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Next Generation Coffee Fund

Supporting sustainable livelihoods for coffee-growing families
All around the world, millions of small-scale coffee farmers are losing income as their harvests decrease in size from year to year. Their trees are getting old, and the amount of coffee they are able to produce from their aging trees is in decline. These farmers harvest about half the amount of coffee that their land could sustainably produce, and their ever-diminishing incomes challenge their ability to adequately support their families.
At the same time, Western buyers of high-quality coffee are finding it increasingly difficult to access the coffee they want to buy, as demand outstrips supply.
Overall, world coffee production is actually increasing, but this is largely due to new coffee-growing areas – such as Vietnam – being brought into production. A typical existing coffee farmer is producing less coffee from year to year, and their livelihoods are increasingly under threat.
Sound farm management would result in older coffee trees being gradually replaced by new plantings, and any farmer who receives technical support (including all the farmers who belong to the coffee co-operatives supported by Trade Aid) knows this only too well. But in order to replace old trees and make way for new growth, a farmer must undergo a short-term loss of production; neither new trees, nor older trees that would be cut down to regenerate new branches, will produce coffee for the following three years. This short-term loss of income – a modest amount perhaps in our terms – is insuperable for many coffee farmers, who have neither spare cash to see themselves through these leaner years, nor access to affordable financing from any lender.
While fair trade coffee co-operatives are making efforts to support their farmer members as they work to renovate their coffee farms, they have very limited cash resources themselves. Trade Aid’s ‘Next Generation’ coffee fund is designed to help them to accelerate their work in this area.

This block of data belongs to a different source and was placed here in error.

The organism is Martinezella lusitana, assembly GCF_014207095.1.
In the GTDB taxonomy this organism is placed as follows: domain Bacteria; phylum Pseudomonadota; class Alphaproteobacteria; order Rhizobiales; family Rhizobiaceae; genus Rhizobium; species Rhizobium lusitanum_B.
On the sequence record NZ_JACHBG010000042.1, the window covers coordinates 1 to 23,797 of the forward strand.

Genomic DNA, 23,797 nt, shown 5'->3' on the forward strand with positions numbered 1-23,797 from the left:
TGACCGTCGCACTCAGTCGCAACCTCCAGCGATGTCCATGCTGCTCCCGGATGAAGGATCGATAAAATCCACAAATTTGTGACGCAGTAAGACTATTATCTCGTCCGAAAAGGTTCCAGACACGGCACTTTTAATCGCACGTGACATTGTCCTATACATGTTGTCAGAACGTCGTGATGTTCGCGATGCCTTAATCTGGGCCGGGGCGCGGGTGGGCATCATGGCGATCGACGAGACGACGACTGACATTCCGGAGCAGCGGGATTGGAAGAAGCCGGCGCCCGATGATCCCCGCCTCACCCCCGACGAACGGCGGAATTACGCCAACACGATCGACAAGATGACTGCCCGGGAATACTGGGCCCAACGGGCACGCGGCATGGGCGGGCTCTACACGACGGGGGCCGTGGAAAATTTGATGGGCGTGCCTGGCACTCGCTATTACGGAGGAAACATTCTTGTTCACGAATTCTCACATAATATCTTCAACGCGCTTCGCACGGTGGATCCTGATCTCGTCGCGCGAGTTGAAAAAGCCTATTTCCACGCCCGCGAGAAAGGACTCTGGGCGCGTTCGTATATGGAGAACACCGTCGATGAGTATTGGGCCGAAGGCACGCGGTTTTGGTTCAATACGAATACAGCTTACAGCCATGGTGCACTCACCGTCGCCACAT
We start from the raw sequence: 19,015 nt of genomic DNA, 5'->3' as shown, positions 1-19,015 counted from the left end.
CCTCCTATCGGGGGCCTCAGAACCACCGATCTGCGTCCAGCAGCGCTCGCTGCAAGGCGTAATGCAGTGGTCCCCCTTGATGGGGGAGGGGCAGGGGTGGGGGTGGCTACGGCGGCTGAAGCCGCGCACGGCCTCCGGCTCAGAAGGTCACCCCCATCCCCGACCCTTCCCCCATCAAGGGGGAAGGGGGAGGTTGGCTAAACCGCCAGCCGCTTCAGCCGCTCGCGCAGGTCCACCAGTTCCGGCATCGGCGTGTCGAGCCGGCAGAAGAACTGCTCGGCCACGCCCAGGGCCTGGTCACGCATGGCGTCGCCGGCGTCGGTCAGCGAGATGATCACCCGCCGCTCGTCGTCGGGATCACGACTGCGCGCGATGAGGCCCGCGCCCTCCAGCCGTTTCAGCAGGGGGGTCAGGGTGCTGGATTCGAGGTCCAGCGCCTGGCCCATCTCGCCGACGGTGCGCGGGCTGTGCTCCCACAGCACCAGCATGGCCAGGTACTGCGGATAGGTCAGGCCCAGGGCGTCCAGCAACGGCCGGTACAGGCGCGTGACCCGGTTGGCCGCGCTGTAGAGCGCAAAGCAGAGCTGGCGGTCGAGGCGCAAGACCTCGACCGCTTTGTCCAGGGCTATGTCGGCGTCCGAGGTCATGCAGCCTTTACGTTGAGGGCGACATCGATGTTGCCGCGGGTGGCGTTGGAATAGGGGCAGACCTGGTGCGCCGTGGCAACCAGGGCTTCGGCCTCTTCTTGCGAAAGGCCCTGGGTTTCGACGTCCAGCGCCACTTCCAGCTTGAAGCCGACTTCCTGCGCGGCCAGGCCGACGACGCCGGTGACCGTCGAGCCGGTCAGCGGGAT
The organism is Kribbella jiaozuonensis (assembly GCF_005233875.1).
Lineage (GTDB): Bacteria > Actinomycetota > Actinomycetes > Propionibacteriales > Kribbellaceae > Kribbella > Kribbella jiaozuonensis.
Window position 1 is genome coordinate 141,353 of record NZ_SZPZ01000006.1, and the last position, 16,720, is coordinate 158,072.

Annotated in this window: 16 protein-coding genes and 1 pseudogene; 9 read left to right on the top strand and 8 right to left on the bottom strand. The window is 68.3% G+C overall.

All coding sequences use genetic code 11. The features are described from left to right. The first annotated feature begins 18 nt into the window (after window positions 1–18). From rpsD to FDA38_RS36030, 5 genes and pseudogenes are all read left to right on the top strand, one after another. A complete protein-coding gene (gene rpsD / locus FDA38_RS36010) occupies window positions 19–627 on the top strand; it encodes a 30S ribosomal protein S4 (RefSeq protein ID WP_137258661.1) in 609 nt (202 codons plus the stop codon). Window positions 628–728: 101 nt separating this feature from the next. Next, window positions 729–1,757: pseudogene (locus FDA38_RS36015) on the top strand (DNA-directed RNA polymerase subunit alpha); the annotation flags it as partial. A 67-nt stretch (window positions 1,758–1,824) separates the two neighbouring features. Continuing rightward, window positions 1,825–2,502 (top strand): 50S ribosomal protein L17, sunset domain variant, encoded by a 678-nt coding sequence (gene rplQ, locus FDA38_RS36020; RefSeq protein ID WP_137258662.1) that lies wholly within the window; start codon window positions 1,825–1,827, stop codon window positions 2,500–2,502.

How does the fund work?
Trade Aid welcomes grants that are paid into a revolving loan fund; this money is paid out to coffee co-operatives which pass it on to their farmer members in the form of soft loans, as bridging finance expressly to be used for crop renovation work. As farmers plant new trees and increase their harvests, they can in time, begin to pay pack their loans to their co-operative which in turn makes financing available to other farmers seeking to replant sections of their farm.
By this method, farmers can eventually expect to double their harvest (and their incomes). This will benefit their customers (who seek more high quality coffee every year, in an environment where specialty coffee is becoming increasingly hard to secure). But most importantly, it will benefit coffee farmers who, without access to other credit, otherwise have very limited opportunity to improve their lives as they work hard to bring on the next generation.

For more information on any aspect of the NEXT GENERATION COFFEE FUND – or to register your interest – please contact Justin Purser on: 0508 872332 ext 236 or email: justin.purser@tradeaid.org.nz